A statement of intent from the UK Government as to EU citizens’ rights in the UK post Brexit

The Queen’s speech on 21 June 2017, formally announcing the government’s intention to introduce a new Immigration Bill to repeal EU law on free movement and make the migration of EU nationals and their family members subject to relevant UK law was followed by Theresa May’s announcement that the status of EU citizens currently in the UK would need to be the first issue resolved in the Brexit negotiations.

Theresa May made clear that EU citizens already in the UK – and those who arrive lawfully during a subsequent “grace period” expected to be up to two years – will be given the opportunity to build up five years’ worth of residence but also stated that all concessions made to EU citizens in the UK would only apply on the condition of reciprocation to UK citizens in the EU.

The cut-off date for the ‘grace period’ will no doubt be the object of further negotiations.EU citizens will have to apply for a ‘settled status’. This will largely be inspired by the 1971 Immigration Act, implying that EU citizens who register for the ‘settled status’ will have the same rights to work pensions to the NHS care, education and other public services as UK citizens. There will be no discrimination between EU nationals.

The EU’s demand that the European Court of Justice continues to be the guarantor of citizenship rights for EU citizens in the UK and for their descendants has however been rejected by Theresa May.

There is some comfort in May’s announcement for EU citizens in the UK but many questions remains for both individual and employers of EU citizens in the UK.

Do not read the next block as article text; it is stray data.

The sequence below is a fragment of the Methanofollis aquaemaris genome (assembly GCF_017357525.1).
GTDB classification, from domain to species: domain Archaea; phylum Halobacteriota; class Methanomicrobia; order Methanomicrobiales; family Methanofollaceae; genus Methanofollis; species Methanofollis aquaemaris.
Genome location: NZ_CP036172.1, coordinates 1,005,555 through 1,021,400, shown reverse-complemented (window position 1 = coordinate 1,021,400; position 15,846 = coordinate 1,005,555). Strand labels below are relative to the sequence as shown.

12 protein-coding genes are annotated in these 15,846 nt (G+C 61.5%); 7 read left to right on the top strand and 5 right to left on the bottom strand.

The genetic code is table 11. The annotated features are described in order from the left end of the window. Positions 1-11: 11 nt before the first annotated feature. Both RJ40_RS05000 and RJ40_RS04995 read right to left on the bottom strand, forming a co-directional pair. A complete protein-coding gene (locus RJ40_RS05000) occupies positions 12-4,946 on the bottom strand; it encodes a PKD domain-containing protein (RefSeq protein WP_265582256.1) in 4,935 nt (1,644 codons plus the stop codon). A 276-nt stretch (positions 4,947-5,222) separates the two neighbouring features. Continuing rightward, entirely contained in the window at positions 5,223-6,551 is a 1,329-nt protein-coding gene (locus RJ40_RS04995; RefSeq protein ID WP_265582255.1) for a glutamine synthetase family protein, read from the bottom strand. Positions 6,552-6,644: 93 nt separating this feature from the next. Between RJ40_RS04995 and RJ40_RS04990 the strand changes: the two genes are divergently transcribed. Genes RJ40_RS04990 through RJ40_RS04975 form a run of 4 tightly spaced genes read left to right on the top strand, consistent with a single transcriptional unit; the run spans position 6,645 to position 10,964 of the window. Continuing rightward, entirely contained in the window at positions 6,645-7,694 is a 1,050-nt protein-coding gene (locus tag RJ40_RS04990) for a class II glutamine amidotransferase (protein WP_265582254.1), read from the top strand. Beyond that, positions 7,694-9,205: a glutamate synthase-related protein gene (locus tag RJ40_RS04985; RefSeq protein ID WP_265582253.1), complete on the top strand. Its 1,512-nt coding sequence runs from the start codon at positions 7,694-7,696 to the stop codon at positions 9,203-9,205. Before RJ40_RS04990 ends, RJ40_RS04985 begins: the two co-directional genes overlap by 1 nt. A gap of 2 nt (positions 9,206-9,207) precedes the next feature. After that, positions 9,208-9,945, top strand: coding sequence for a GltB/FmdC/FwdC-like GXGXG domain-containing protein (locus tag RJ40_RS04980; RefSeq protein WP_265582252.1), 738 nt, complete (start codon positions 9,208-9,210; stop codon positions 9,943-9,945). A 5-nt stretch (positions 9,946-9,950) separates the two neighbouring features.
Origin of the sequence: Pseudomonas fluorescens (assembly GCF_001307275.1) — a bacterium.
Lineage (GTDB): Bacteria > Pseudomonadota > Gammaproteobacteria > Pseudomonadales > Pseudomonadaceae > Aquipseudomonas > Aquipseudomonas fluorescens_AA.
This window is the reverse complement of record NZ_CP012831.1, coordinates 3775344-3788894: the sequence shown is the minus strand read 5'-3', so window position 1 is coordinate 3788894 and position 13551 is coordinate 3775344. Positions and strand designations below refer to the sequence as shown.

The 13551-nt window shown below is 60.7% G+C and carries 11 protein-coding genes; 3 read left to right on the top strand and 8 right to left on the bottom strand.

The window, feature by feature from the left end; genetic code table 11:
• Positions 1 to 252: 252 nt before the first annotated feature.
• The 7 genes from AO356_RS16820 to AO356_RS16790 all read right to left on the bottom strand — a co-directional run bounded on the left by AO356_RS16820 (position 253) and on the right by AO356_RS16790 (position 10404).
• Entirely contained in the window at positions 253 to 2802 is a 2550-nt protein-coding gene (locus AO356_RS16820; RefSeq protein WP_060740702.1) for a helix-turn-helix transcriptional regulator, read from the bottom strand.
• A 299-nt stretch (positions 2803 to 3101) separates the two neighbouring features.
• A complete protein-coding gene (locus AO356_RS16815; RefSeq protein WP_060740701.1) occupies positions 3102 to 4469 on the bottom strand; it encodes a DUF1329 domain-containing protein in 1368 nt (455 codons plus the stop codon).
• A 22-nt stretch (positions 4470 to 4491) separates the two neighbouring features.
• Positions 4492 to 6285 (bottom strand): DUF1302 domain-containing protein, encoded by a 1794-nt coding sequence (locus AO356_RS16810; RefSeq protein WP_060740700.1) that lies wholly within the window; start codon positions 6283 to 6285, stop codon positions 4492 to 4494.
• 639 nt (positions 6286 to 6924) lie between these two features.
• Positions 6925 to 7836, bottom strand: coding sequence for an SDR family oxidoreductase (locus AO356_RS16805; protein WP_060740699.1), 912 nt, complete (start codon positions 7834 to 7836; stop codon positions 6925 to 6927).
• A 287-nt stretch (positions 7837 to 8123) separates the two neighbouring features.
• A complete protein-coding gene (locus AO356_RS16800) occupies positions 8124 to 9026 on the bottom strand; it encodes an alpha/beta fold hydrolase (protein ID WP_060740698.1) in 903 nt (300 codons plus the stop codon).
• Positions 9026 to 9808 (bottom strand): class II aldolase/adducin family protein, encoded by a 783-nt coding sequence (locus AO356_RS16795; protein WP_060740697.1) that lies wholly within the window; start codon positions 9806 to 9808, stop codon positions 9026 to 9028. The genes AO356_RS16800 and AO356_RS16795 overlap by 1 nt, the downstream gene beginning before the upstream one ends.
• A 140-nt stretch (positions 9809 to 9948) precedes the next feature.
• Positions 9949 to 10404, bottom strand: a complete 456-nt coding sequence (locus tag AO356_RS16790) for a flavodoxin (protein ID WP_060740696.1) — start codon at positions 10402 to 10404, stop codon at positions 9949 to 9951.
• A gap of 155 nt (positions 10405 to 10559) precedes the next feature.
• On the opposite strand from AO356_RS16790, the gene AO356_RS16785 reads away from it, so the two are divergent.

These first steps in addressing the concerns of individual EU citizens are welcome after a year of uncertainty. However, what the Queen’s speech this week made very clear is that post Brexit, freedom of movement will end. For employers who rely on a European workforce, this will make recruitment less fluid and more competitive. For EU nationals who will arrive after the cut-off date, there is still no certainty on their eligibility to apply for ‘settled status’. Self-employment status remains uncertain as well and will be on the basis of ‘seek to protect’.

For our clients looking at bringing certainty in this vital area of their business, we recommend that they consider applying for a Sponsor Licence now. Sponsor Licences are valid for four years, so could help you bridge the gap in 2019 and provide the best way for businesses to stay ahead of the Brexit people issues!

Please do contact our Immigration Law Team for advice on Permanent Residence and Registration applications or to discuss immigration audits and applications for a Sponsor Licence.

The material contained in this guide is provided for general purposes only and does not constitute legal or other professional advice. Appropriate legal advice should be sought for specific circumstances and before action is taken.

© Miller Rosenfalck LLP June 2017

Please contact:

Koshi Blavo Barna

DD +44 (0)20 7553 6002

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